Thursday, October 31, 2013

Preparing for the Agenda for Prosperity

After years of promises, one could be excused for becoming an African pessimist. From the moment we were born to this very day, successive leaders have told the citizens of my poor country Sierra Leone that things would be better.

From free education to free health care, we have heard it all. So if today we express a healthy dose of skepticism, it is not unpatriotism or cynicism as some would call it, but just plain old common sense. Believing in lies all your life is not idiocy, it is madness. So for now, my approach to African political promises is simple; seeing is believing, and it does not matter which party is making the promise.

Our country Sierra Leone is facing a youth population explosion problem, especially in the urban areas. The result of the protracted civil war of the 90s was the movement of people from the rural areas to the relative safety of the urban centers of Bo, Makeni and the capital Freetown.

Freetown a beautiful colonial city with serious geographic limitations is now home to a population that is more than five times its optimal capacity. The Freetown City Council's meager resources has been unable to cope with this congestion, resulting in the expansion of coastal slum areas, unsanitary and densely populated ethnic settlements and the piling of garbage and sewage in the streets. These conditions of course become ideal breeding grounds for mosquitoes and cholera spreading bacteria.

Just a year ago Freetown experienced a massive outbreak of bacteria that resulted in the deaths of many people in the city  forcing the government to set up an emergency committee apparently devoted go tackling the outbreak.

But the greater problem with this urban explosion has been the massive growth of unemployment in these areas. In Freetown for example, there are few private sources of employment aside from government. Most of the NGOs set up after the war were plagued by corruption and incompetence and folded up as soon as external sources of finance dried up. Population trends in the country indicate that things are only bound to get worse if some honest policies are not put in place by the government, or the private sector is not empowered to take a lead in development.

As of now the youths in the country have mostly bought into the government's agenda for prosperity, a soviet styled plan meant to stimulate economic development. There are however several conditions that will make it difficult if not impossible to achieve the goals of the agenda.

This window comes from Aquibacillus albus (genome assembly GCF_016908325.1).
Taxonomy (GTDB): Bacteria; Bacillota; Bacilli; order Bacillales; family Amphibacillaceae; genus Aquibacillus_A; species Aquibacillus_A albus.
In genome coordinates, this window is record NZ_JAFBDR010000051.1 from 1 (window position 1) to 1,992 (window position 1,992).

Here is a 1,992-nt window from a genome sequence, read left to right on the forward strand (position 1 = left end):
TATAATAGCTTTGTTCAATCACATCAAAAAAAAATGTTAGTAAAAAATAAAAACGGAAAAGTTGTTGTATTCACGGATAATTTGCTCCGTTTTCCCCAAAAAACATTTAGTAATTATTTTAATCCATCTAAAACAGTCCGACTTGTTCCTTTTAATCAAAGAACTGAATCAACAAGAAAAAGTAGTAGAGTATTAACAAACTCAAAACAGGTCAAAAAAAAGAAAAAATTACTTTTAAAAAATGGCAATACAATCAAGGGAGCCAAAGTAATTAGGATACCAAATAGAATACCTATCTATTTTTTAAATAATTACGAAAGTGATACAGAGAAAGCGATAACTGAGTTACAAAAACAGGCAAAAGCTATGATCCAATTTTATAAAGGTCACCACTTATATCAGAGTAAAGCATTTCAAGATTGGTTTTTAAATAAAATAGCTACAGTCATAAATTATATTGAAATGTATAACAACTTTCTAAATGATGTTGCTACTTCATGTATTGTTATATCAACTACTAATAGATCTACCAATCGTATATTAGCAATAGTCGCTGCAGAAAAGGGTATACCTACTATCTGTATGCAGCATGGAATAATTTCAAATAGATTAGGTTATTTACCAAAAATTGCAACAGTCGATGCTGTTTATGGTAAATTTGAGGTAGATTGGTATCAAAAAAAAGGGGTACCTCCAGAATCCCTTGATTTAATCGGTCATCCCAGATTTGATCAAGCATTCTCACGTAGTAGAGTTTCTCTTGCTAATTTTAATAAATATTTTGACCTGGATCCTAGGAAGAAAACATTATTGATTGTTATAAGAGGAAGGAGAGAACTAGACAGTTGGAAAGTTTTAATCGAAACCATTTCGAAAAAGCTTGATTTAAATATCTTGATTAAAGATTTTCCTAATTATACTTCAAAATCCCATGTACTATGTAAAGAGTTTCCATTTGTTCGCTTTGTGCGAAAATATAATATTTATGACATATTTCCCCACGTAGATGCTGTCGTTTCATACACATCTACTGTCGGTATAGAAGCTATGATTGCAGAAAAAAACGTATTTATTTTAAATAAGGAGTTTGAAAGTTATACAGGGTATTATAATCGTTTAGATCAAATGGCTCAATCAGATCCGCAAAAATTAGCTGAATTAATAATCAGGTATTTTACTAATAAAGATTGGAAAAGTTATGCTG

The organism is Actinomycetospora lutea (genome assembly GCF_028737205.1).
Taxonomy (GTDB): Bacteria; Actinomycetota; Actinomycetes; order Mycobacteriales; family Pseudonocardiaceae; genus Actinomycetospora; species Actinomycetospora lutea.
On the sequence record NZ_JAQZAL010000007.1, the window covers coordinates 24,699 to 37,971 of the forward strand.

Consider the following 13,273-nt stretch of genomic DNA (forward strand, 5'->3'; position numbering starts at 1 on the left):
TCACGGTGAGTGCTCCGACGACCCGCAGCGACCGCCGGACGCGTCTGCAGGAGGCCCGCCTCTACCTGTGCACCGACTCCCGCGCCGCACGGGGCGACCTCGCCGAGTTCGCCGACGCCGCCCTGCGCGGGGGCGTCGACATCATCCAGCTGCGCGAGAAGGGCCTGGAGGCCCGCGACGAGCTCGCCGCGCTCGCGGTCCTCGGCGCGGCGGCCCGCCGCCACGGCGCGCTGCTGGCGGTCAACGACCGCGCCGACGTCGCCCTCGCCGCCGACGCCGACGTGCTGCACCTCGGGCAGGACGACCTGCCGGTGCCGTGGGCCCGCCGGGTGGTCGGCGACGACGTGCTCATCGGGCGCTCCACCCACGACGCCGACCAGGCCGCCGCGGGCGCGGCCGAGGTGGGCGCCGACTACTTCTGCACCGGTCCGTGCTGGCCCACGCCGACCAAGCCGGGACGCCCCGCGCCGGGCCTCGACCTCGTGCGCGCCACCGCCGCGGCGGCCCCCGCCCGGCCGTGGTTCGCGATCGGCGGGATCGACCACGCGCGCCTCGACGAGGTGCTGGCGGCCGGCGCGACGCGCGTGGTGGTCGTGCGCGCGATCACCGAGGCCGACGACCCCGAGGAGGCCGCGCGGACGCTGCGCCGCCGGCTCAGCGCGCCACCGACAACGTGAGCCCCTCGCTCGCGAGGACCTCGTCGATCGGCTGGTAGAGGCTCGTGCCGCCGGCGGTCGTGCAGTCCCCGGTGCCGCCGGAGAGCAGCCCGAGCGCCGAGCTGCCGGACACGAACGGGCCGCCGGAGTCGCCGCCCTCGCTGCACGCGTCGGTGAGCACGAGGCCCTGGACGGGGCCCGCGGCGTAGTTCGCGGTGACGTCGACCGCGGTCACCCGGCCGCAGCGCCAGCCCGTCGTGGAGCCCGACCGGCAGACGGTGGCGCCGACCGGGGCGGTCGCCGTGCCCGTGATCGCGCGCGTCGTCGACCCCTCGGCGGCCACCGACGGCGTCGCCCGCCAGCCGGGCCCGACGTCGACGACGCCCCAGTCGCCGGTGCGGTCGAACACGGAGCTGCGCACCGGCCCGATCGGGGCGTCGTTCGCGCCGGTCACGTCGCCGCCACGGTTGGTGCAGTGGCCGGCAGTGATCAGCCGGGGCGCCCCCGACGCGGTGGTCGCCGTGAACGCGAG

Firstly, market based development is never government driven. The best government can do is to create the necessary environment for the private sector to thrive. Having read the agenda for prosperity it is a beautiful plan that is essentially a mishmash of capitalism infused with a healthy mix of socialism. Government play such a large role in the plan that bureaucracy alone would be sufficient to kill it.

The other problem with the agenda is that is a great economic statement based on a very weak economic foundation. The labor skills, the capital resources and the energy requirements necessary for this plan to work are just not available in Sierra Leone. In this day and age, development in the absence of electricity is simply not possible. Sierra Leone youths lack the skills necessary for the jobs of tomorrow and the universities have not adapted fast enough to prepare graduates skilled in using contemporary technology. Many graduates of our universities lack even the basic skills in social and scientific research even with the proliferation of software that can do most of the analysis necessary for good data interpretation.

Is everything lost for the youths of our country? The simple answer is no. The advice I have for the youths of Sierra Leone today, especially those in the urban areas, is to do all they can to get a great education or acquire good technical skills.

Even if the government were to somehow miraculously create thousands of jobs today, many of the country's youths will still lack the skills to qualify for them. If pushed with enough force, square pegs can still fit in round holes, but the end result will always be less than optimal.

Not everybody can be a businessman, but even those who just want to go into business will benefit from some knowledge of accounting and business principles. School always pays. You can lose everything, but education is life.

To conclude, youths of today have to be responsible for their own agenda for prosperity. Go to school, if you can't go back home and grow something. Prepare yourself thoroughly so that on the day the prosperity train gets to Freetown you will have bought a ticket to jump on board.

1 comment:

Anthony Darway said...

I've written a political memoir about the Sierra Leonean and Liberian civil war, coining the two conflicts since I couldn't see any difference in it. I wonder if you might like to peep through. The story is an eye opening tale that I want for all Sierra Leonean to review. It will be my delight to share it with you. "Wailing From The Bleeding Nations," also known as "The Battlefield Where The War isn't Planned" is a true story which try to tell us about the actual start of the conflict, digging into the minds of the aggressors and their victims. The abolishment of colonialism hasn't stop the exploitation, African is wailing and her nations are still bleeding. Please check the link as well as my facebook page. http://bookstore.authorhouse.com/Products/SKU-000635187/Wailing-From-The-Bleeding-Nations.aspx
Wailing From The Bleeding Nations' facebook page: https://www.facebook.com/wftbn